So far in evaluating the case over the existence of Q, I reviewed points about Luke’s relative lack of Matthew’s additions to Mark or Matthew’s special traditions and examples of alternating primitivity (i.e. when either Matthew or Luke may appear to have a more primitive form of double tradition material) that some scholars put forward to demonstrate the independence of Matthew and Luke. I plan to cover the examples where Matthew or Luke disagree when they depart from Mark’s order and their differences in how they arrange the non-Markan double tradition (Q?) next. I have also tried to cover some of the rebuttals from the Farrer Hypothesis (i.e. Luke knew Matthew) and there has been excellent constructive criticism in the comments section from all sides of the debate.
In this post, I will tackle an argument for “Q” that emerged in recent scholarship. For Austin Farrer, “No one reconstruction [of Q], to say the least of it, is overwhelmingly evident, and no proposed reconstruction is very firmly patterned” and “[a]fter an exordium so full of dogmatic weight and historical destiny [i.e. Baptist, Temptation narratives], is it credible that the book should peter out in miscellaneous oracles, and conclude without any account of those events which, to a Christian faith, are supremely significant?” (‘On Dispensing with Q‘, 57, 60). However, intense preoccupation of some specialists with Q in the last decades of the last century onwards has called Farrer’s critique into question. Bill Arnal summarizes: “Once posited on particular grounds (the patterns of agreement and disagreement in sequence and wording among the synoptic gospels), the Q that has emerged (and even mechanically) from this literary evidence has taken on a shape that is theologically coherent, formally coherent, generically coherent and appropriate, socio-historically plausible, and whose general formal shape and theological orientation (including the theological motifs and formal features the reconstructed Q lacks) has been independently confirmed by the unrelated discovery and publication of the Gospel of Thomas (however one dates or classifies this document” (‘The Trouble with Q‘, 11. n. 17).
There may be issues with the comparison to Thomas given it has no narrative shape and its organization of sayings is much harder to discern if present at all, but Arnal’s objection challenges Q skeptics as well as those who propose softer models of the double tradition made up of written & oral traditions (Dunn, Horsley) or Greek & Aramaic sources (Casey; cf. my SBL proposal). Now most Two Source theorists probably allow that reality was probably more complex than Mark & Q as the only 2 sources and this seems evident when one looks at later Christian texts (e.g., Apostolic Fathers) that sometimes seem to know oral/written traditions about Jesus independently of the NT Gospels, but I think Q scholars would retort that Mark is the source behind the triple tradition (though might some differences not be redactional but based on other sources?) and the double tradition also seems to reflect a coherence so that a single sayings source Q is the simplest solution and a useful heuristic device. Specialists argue that the genre of Q is either a prophetic book (Schult, Sato, Boring) or wisdom collection (Robinson, Kloppenborg, Kirk). They argue Q has distinctive themes such as Jesus as an emissary of Lady Wisdom (note in a post where Matthew takes the next step of identifying Jesus with Wisdom), threatens judgment on an unrepentant generation similar to the destruction of Sodom, and the death of Jesus as the last in line of the rejected prophets according to a Deuteromistic view of history. Here is a bibliography for more details.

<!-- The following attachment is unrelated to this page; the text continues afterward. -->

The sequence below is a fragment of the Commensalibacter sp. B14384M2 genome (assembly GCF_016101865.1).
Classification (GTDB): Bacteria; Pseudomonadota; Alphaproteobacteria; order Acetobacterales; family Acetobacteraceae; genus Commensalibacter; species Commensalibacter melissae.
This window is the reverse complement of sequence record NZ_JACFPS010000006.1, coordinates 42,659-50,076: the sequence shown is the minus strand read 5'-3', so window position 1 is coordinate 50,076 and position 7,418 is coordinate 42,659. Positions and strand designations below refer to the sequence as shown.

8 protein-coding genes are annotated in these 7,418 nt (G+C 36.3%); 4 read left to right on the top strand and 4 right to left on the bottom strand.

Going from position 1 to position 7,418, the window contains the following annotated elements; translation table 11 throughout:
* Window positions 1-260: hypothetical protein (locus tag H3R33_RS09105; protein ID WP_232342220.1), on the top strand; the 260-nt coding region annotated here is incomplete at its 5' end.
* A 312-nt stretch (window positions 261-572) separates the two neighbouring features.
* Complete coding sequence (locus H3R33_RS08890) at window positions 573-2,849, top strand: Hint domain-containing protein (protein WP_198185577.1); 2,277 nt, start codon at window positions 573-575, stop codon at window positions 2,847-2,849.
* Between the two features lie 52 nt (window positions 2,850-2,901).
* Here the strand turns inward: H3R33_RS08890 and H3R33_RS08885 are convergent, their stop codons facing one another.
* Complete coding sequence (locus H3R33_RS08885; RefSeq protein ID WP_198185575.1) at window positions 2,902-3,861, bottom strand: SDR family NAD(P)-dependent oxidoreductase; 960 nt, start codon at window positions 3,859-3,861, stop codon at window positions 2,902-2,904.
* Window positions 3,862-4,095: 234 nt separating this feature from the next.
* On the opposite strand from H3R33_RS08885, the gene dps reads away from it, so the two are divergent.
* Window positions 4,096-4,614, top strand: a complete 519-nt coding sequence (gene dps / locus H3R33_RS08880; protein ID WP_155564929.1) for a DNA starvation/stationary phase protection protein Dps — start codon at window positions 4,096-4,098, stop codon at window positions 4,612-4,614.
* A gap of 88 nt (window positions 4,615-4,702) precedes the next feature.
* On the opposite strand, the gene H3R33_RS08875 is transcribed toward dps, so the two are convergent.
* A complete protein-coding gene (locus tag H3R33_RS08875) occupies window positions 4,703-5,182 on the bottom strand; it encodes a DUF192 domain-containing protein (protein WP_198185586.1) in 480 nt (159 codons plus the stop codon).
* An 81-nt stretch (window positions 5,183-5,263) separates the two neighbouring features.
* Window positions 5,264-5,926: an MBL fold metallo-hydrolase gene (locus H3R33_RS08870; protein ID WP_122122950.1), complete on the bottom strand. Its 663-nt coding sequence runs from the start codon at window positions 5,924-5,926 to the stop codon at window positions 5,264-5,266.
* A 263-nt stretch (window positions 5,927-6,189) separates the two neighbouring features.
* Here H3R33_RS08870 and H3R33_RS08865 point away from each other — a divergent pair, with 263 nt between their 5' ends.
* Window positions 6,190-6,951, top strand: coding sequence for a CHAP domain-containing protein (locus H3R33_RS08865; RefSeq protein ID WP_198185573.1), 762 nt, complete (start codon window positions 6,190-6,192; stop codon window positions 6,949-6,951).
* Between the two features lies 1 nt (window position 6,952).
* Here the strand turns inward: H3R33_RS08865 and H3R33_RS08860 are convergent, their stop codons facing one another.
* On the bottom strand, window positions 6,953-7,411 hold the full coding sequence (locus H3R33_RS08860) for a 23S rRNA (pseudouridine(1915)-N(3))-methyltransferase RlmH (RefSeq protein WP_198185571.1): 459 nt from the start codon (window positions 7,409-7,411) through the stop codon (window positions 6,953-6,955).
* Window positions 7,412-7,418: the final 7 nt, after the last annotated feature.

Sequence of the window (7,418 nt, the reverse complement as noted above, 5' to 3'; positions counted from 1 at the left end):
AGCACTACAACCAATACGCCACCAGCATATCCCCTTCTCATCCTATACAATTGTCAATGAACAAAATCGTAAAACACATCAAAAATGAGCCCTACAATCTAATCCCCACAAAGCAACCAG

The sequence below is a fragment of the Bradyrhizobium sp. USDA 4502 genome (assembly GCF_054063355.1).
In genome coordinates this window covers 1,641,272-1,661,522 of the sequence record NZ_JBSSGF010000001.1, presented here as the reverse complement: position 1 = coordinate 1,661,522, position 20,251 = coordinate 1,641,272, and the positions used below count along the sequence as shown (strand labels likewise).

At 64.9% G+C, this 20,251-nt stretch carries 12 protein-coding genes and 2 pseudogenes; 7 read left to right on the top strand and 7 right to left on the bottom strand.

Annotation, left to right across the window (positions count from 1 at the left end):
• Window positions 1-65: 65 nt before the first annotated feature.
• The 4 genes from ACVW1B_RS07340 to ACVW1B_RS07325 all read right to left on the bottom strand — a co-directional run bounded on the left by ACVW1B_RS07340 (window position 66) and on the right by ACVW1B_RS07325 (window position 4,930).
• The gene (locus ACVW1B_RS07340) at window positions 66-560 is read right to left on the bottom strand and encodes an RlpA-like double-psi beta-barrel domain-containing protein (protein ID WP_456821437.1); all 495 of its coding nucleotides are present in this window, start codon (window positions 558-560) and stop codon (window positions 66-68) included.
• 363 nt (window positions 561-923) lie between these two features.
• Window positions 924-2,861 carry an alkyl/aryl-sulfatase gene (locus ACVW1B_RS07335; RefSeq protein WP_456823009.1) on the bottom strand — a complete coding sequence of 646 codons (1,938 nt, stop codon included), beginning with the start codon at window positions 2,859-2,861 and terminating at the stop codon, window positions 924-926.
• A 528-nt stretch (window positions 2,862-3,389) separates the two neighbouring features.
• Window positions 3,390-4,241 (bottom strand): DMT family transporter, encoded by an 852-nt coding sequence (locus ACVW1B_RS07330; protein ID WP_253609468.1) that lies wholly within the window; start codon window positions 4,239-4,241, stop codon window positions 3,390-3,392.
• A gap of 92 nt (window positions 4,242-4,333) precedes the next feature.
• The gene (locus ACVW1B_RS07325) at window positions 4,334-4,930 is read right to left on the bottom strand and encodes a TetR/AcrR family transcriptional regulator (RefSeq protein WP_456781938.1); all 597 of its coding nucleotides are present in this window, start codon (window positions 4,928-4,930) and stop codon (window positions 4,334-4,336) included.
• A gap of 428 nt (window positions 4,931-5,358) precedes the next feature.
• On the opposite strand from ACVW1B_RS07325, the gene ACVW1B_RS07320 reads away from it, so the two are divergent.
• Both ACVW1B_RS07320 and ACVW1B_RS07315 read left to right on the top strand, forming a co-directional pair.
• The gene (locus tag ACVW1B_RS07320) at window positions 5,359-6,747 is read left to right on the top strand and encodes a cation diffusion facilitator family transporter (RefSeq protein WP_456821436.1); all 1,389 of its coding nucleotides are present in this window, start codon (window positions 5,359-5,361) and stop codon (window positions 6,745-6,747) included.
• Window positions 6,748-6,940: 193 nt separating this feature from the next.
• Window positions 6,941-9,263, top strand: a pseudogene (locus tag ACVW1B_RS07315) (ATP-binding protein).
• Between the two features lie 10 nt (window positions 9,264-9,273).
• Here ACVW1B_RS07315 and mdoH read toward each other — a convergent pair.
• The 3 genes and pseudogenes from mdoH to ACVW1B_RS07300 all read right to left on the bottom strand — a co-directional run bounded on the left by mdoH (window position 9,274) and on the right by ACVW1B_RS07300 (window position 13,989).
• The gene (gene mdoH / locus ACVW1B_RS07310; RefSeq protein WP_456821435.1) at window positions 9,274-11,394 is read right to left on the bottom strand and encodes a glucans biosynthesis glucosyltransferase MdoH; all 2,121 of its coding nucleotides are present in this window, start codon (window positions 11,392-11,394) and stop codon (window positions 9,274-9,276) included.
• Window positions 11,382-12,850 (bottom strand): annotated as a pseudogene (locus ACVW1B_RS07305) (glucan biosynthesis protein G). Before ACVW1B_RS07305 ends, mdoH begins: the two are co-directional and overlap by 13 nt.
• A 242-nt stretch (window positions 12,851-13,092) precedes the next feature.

How do Farrer theorists explain this? Granted on the Farrer hypothesis the double tradition is what Luke found favourable in Matthew to take over, so Luke may have had an interest in a Deuteronomistic theology as seen, for instance, in speeches in Acts where the leaders are condemned for their rejection of the prophets culminating in the death of the Righteous One. But what are the odds that the material that has been isolated, what Luke took over from Matthew’s non-Markan material, would form a coherent genre, structure and theology? Does similar coherence emerge if scholars were to artificially isolate Matthew’s special M material, Luke’s special L material, the shared sayings in Matthew/Luke and Thomas, and so on? These are not rhetorical questions; I am genuinely curious how Farrer theorists respond to this point?